PFN was observed in these experiments at ∘C. The possibility of PFN at smaller degrees of supercooling, 0 ∘C ∘C, is not ruled out. PFN is exhibited over a temperature range extending at least to −6 ∘C. Under the conditions of these experiments, below that temperature freezing due to PFN became indistinguishable from nucleation without pre-activation .
PFN can be detected after a limited degree of warming above the melting point. Raising the degree of heating leads to a gradual lowering of the subsequent nucleation temperatures . Significant lowering of was found at approximately +3.5 ∘C, but PFN is still clearly evident after heating to +5 ∘C and above. This gradual loss of PFN effectiveness is contrary to the total loss at a fixed temperature that was reported in EEZ70. Superimposed onto the general pattern of loss of PFN activity, considerable variation was found for individual INPs contained in separate drops.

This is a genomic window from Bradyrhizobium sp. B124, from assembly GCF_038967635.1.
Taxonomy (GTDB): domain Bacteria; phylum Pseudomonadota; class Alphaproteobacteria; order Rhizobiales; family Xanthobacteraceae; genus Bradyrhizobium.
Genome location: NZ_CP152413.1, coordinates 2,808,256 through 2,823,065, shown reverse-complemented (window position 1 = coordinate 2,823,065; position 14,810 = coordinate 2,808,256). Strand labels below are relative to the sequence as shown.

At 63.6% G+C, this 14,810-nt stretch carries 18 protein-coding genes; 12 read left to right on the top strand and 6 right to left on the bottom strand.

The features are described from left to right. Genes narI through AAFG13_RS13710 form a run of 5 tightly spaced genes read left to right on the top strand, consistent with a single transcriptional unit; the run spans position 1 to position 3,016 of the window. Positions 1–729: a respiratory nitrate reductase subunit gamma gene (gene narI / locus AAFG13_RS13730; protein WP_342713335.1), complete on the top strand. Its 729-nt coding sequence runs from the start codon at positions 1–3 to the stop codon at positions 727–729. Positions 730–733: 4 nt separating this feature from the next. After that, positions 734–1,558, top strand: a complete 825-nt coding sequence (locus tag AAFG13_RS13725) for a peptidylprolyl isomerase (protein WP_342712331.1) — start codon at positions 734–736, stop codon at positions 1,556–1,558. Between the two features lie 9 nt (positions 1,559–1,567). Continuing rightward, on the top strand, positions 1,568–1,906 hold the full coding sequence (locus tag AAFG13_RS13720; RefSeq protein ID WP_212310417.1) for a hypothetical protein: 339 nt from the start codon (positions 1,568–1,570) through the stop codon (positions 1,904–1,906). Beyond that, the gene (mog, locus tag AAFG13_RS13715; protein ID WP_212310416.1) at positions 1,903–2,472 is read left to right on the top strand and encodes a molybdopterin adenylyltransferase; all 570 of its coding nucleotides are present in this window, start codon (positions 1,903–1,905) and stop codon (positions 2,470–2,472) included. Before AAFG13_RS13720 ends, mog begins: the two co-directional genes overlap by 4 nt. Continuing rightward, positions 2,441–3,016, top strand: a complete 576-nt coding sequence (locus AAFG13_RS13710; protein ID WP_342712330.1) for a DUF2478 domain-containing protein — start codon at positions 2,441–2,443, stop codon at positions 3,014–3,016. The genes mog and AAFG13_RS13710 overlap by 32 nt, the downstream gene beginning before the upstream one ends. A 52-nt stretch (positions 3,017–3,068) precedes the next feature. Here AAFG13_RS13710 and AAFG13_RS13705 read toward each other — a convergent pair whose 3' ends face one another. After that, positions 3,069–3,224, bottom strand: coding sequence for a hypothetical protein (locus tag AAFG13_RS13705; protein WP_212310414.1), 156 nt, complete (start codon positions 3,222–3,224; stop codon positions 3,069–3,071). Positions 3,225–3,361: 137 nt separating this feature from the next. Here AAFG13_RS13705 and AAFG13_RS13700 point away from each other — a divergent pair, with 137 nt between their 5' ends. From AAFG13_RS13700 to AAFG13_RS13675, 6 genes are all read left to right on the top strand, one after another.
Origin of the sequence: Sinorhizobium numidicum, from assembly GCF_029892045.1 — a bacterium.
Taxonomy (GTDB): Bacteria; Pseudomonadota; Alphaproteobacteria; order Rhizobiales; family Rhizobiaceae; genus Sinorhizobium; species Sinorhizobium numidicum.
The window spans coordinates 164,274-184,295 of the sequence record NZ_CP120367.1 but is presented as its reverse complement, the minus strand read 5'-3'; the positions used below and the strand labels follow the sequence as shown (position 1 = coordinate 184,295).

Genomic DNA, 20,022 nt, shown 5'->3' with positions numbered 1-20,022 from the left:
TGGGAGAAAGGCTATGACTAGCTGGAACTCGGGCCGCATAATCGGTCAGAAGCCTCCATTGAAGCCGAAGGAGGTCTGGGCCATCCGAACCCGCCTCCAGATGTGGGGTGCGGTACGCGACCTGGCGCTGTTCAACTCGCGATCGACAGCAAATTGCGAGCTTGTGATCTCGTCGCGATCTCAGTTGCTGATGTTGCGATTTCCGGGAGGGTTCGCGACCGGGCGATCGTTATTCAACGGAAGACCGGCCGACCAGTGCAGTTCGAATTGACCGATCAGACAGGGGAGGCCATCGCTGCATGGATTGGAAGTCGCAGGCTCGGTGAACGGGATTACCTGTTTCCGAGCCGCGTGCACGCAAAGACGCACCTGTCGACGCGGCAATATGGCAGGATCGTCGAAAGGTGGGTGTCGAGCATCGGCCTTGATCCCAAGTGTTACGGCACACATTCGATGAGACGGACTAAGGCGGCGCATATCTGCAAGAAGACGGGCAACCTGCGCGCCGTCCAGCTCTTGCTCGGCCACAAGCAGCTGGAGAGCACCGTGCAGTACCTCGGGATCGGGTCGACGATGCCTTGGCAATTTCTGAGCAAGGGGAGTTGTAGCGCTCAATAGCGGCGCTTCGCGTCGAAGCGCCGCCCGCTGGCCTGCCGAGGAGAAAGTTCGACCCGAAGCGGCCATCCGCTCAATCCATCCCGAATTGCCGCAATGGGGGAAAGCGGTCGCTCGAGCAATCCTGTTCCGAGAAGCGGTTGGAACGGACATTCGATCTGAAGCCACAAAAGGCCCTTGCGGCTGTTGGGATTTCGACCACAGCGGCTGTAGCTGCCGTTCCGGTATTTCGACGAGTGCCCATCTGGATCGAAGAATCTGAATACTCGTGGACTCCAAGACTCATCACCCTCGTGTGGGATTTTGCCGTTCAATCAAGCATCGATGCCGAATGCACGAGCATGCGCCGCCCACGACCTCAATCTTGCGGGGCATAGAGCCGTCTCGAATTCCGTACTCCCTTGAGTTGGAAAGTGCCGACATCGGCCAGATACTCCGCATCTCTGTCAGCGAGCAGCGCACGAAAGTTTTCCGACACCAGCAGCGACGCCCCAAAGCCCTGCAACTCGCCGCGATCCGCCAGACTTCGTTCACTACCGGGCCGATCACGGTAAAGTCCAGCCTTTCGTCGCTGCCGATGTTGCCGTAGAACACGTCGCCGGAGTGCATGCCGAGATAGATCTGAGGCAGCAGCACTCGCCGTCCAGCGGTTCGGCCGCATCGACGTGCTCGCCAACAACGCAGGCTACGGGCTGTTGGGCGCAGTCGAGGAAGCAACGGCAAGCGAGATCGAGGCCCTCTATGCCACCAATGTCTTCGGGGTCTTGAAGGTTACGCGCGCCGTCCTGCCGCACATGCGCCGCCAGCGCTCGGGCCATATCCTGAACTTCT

There is no support in these experiments for the existence of a minimum temperature to which a sample has to be cooled for PFN to be exhibited. Freezing and limited warming are sufficient conditions.
No relationship was found between the initial nucleation temperature Tf of a given drop and its nucleation temperature after pre-activation. This raises the possibility that different particles or different parts of particle surfaces are involved in the two cases.
Repeatability, as defined at the beginning of Sect. 4, is supported to a limited degree. Much of the data show a lack of repeatability of PFN, but the cases that do show repeatability are unequivocal in pointing to the role of definite structures (sites) in promoting nucleation. Overall, indications point to the role of definable features as sites for nucleation but that these features are fragile, easily modified, or fully destroyed by the freezing event itself or in the liquid during the subsequent cycle of heating and cooling.